If this were sold as a novel, I probably wouldn’t have been so annoyed with it. However, it’s sold as non-fiction, despite doing the most amazing reaching to try and describe authentic episodes of Catullus’ life — nothing you could argue with as obviously untrue, but who knows where he ever walked up towards the Forum cursing the heat, or whatever anecdote like that first caught my eye? Dunn writes as if partially fictionalising the subject matter, while disarmingly taking the non-fictional stance of “perhaps” and “surely he felt that” and so on outside of the weird fiction scenes.
It’s a mixed approach and it’s probably true that that keeps some people more engaged, and that some people even prefer it. I don’t like being told that Catullus did this and did that part of the time, and then “maybe” and “perhaps” and “probably” the rest, when the things the writer says did happen are completely unknowable, and the maybes and perhapses are things Catullus actually wrote about.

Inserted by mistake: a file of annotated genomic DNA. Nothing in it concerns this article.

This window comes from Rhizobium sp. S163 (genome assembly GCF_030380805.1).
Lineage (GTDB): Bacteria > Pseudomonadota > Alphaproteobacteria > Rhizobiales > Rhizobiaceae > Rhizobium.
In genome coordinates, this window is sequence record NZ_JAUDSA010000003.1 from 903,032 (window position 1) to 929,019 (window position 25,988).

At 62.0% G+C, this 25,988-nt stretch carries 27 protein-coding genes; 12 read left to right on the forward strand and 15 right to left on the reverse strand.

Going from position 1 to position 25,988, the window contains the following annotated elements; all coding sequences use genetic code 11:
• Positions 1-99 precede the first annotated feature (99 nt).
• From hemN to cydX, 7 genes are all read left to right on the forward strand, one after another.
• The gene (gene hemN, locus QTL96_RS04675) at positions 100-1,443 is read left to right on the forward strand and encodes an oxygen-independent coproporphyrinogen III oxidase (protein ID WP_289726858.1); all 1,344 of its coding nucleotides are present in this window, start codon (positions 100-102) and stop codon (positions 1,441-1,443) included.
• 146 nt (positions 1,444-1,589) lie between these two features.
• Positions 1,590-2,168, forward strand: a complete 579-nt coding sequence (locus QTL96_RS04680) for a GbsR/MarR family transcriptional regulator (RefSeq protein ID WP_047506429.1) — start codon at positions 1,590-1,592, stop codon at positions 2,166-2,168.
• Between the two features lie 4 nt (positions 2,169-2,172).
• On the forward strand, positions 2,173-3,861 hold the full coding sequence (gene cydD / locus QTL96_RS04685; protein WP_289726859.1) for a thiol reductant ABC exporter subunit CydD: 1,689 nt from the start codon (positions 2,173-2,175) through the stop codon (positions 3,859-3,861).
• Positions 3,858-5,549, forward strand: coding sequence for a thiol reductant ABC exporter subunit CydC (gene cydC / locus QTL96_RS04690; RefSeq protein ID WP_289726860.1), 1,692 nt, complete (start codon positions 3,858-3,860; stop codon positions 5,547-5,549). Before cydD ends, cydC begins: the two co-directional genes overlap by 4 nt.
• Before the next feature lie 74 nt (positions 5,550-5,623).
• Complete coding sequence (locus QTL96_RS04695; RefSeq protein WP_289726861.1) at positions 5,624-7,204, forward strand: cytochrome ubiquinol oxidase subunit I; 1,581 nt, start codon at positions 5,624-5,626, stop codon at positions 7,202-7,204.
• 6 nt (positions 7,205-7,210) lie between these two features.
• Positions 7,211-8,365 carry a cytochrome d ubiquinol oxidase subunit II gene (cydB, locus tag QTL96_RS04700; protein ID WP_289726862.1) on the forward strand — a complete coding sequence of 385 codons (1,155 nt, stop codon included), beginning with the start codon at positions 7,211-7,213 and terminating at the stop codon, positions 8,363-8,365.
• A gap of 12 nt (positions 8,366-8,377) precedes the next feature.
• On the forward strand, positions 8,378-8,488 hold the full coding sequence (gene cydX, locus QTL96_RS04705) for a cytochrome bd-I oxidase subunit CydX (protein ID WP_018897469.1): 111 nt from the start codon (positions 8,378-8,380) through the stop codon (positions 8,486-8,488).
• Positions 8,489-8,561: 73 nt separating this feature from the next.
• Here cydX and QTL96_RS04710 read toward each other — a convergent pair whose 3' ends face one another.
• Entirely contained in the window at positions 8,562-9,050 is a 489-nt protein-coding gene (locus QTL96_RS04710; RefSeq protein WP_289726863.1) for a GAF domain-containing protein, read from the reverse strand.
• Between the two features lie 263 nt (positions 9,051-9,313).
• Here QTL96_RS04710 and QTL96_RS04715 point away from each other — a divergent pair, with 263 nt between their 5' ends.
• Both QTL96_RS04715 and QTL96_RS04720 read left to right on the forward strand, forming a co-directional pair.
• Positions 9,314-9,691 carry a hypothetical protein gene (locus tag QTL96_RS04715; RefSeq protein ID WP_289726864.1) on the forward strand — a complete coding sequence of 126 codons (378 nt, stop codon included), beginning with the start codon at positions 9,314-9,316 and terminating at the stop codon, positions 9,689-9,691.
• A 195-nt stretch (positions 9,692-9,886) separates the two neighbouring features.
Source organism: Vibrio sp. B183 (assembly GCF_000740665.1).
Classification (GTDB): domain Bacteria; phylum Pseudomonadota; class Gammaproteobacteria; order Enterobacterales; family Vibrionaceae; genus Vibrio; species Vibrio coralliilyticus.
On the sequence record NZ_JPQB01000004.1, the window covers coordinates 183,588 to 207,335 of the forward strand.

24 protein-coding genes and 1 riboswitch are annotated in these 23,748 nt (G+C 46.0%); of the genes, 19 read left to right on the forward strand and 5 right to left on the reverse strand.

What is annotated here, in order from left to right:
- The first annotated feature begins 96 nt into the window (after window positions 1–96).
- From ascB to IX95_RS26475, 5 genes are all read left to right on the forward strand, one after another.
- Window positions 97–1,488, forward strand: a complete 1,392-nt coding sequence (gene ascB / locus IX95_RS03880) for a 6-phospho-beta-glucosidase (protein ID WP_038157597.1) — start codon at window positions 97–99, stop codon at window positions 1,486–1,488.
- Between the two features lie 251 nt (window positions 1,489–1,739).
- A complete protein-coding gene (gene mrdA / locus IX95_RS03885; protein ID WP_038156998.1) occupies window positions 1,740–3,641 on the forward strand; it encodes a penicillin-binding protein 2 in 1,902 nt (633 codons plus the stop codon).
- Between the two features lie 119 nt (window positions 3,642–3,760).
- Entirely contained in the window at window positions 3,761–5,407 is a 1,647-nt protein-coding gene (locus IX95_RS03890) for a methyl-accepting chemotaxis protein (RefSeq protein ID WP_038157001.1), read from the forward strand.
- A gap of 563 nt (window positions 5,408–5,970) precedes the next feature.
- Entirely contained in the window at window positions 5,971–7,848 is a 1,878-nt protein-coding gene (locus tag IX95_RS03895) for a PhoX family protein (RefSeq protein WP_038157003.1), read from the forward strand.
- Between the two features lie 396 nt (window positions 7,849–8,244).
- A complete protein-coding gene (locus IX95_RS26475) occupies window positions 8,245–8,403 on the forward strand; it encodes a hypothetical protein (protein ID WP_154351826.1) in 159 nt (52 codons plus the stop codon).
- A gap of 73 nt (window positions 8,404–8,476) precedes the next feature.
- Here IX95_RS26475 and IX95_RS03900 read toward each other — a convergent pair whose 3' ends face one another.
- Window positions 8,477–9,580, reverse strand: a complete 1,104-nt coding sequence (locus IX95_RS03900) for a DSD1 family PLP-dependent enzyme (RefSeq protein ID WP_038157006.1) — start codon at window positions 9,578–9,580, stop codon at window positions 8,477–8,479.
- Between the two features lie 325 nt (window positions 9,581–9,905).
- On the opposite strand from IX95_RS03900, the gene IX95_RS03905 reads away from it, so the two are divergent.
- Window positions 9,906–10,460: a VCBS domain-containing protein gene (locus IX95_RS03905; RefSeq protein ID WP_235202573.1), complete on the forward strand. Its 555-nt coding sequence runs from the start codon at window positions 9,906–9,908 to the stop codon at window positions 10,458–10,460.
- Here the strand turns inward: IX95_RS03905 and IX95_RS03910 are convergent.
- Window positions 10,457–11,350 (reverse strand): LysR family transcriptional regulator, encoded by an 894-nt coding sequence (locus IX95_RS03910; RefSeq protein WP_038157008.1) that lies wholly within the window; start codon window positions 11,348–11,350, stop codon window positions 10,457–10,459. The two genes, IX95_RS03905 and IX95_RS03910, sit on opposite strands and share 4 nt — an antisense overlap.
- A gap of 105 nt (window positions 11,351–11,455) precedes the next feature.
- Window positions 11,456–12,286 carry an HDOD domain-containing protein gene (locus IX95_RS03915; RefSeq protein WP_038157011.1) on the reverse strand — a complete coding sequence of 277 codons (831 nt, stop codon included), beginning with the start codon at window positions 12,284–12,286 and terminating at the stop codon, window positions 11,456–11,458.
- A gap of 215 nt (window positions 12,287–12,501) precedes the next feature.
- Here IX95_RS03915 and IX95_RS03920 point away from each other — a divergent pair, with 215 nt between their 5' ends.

Also, I know people have praised the close-reading of the poetry in this book, but I did better close-reading that some of this in the first year of undergrad alone. Most of it struck me as completely obvious — even facile. I’d take that with a pinch of salt, given I disliked the book, but… still.
Life in a Medieval Castle, Frances Gies, Joseph Gies
This book is pretty much what it says on the tin: an exploration of what life was like in a medieval castle, mostly drawing from the case of Chepstow Castle, but mentioning other castles when variations and other points needed to be made. It covers the life inside the castle — what the Lord and Lady of the castle would do, how they would entertain themselves — but also how the castle was supported by the lord’s people. There’s some space given to warfare and surviving siege conditions, as you’d expect, and the exact social circumstances that promoted the building and use of castles.